Show Notes – Batman The Animated Series

Batman: The Animated Series- Episodes 32 and 33

  • An American animated television series based on the DC Comics superhero Batman.
  • Developed by Bruce Timm and Eric Radomski. Produced by Warner Bros. Animation,
  • Originally aired on Fox Kids from September 5, 1992, to September 15, 1995, with a total of 85 episodes.
    • During its second season, the series was given the on-screen title The Adventures of Batman & Robin, which eventually spawned a spinoff show The New Batman Adventures.
  • First in the continuity of the shared DC animated universe, spawning further animated TV series, comic books and video games with most of the same creative talent. Its ratings success and critical acclaim led the series to spawn two feature films: Batman: Mask of the Phantasm (released to theaters in 1993) and Batman & Mr. Freeze: SubZero (a direct-to-video release in 1998).
  • Batman was created by

Show created by

  • Bruce Timm
    • started by working on layouts for He-man & She-ra,
    • worked on GI Joe, Tiny Toons, & The Real Ghostbusters
    • co-created and produced Batman: The Animated Series
    • went on to co-create and produce Superman: The Animated Series (premiered in September 1996),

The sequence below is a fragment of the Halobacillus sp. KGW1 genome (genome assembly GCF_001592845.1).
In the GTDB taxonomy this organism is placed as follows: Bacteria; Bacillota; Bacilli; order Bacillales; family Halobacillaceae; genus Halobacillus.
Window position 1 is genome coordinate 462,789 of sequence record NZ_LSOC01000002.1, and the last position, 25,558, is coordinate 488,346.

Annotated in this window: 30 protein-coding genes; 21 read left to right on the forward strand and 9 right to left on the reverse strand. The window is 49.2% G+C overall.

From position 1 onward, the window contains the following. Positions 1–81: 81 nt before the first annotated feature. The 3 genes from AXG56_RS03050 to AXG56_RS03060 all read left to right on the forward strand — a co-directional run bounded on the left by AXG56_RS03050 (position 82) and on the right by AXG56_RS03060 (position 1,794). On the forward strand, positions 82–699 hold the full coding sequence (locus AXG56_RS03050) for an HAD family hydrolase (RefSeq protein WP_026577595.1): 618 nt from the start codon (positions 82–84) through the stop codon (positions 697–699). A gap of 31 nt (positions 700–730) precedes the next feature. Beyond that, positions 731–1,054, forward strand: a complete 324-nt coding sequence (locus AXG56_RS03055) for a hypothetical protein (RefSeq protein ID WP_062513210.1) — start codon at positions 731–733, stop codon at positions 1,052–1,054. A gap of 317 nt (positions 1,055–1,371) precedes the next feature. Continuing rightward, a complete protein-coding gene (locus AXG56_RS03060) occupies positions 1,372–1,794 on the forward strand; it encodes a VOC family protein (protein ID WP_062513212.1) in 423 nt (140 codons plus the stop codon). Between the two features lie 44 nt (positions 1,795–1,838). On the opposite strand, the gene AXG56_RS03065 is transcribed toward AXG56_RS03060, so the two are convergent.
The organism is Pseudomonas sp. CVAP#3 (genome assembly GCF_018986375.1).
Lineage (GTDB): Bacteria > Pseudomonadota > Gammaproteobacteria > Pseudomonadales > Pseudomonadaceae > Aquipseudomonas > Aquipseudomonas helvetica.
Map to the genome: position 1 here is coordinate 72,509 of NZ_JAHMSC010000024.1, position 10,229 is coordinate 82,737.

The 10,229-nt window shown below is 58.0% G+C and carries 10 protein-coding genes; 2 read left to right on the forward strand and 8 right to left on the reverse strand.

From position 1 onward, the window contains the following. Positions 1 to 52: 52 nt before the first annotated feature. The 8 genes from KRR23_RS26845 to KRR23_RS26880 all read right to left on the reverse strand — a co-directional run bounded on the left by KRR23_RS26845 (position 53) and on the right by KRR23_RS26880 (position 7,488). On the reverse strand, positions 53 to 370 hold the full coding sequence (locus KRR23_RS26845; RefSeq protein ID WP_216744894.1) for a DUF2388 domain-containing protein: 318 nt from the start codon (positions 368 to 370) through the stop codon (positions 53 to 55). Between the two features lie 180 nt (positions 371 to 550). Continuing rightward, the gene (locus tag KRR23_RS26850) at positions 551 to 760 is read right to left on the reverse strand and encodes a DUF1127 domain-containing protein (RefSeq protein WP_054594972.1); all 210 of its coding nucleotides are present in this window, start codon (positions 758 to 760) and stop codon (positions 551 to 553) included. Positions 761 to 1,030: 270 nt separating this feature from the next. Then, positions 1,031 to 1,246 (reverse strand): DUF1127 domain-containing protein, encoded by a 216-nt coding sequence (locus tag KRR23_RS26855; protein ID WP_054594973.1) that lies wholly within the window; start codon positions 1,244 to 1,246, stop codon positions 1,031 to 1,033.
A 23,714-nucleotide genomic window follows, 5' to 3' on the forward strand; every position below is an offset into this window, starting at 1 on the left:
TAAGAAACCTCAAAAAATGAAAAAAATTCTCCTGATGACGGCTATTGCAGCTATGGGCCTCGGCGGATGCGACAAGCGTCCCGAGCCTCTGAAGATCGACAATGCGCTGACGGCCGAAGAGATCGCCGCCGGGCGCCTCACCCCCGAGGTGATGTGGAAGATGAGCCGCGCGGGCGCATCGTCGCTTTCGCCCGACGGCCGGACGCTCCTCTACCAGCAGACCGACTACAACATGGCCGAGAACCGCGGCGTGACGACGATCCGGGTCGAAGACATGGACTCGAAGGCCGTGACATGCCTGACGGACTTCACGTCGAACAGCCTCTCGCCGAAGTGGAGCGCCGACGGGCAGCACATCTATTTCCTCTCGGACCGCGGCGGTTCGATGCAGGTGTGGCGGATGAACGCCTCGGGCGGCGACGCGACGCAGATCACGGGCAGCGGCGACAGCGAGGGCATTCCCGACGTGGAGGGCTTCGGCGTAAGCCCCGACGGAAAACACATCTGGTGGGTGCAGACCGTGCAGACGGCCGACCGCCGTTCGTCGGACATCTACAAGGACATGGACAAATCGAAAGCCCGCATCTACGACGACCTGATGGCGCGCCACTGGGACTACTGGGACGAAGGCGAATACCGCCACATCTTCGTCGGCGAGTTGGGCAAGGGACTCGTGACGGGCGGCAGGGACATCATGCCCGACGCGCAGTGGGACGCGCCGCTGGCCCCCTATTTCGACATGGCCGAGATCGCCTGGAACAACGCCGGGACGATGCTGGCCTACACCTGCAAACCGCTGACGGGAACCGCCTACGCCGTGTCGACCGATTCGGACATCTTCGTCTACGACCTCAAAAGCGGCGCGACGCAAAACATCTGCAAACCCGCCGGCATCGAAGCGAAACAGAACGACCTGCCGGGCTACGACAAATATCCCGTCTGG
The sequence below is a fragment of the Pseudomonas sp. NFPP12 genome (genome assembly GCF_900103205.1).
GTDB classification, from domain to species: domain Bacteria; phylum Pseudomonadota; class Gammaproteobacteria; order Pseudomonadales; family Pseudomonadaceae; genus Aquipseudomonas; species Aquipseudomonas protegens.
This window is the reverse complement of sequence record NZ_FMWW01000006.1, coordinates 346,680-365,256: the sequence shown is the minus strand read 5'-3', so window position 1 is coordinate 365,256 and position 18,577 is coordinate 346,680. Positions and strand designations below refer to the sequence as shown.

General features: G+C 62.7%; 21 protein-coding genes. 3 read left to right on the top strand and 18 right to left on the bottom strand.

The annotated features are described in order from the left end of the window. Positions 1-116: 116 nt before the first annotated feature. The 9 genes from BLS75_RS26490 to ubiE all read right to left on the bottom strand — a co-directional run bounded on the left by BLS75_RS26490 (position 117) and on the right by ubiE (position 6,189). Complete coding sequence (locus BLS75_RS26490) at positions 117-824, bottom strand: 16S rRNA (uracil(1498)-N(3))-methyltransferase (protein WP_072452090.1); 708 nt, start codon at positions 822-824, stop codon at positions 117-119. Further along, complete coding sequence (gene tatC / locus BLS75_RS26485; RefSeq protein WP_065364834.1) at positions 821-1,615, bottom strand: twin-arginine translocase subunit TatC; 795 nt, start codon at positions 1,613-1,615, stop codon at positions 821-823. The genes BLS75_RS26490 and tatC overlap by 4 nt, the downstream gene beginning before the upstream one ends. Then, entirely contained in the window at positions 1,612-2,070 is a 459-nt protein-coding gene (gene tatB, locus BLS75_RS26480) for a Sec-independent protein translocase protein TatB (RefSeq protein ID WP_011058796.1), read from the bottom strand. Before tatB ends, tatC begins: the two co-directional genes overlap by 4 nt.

• The New Batman Adventures (premiered in September 1997)
    • Batman Beyond (premiered in January 1999) and
    • Static Shock which premiered at 2000.
    • Served as producer on the feature-length Batman Beyond: Return of the Joker before taking the helm as creator and producer of the animated version of Justice League, which debuted in November 2001; the series continued in the form of Justice League Unlimited.
  • Although he shared character designer duties on Superman: The Animated Series and Justice League with James Tucker, Timm did virtually all the original character designs for Batman: The Animated Series himself (with the exceptions of Mr. Freeze and the Riddler, who were designed by Mike Mignola and the characters Man Bat and the Mad Hatter, who were designed by Kevin Nowlan).
  • Timm’s minimalist, angular style is heavily based in his love of 1950s and 1960s-era comics and art deco architecture style. He is also completely self-taught, having never received any formal art schooling. He lists his artistic influences as Jack Kirby, Harvey Kurtzman, Jim Steranko, John Buscema, Wally Wood, Frank Frazetta, Dan DeCarlo, and Alex Toth.
  • Bruce Timm co-created Harley Quinn (with Paul Dini), working from Dini’s original design
  • Eric Radomski
    • also was a producer for Freakazoid!

Theme Music!


Supporting Cast for episodes covered in Podcast #2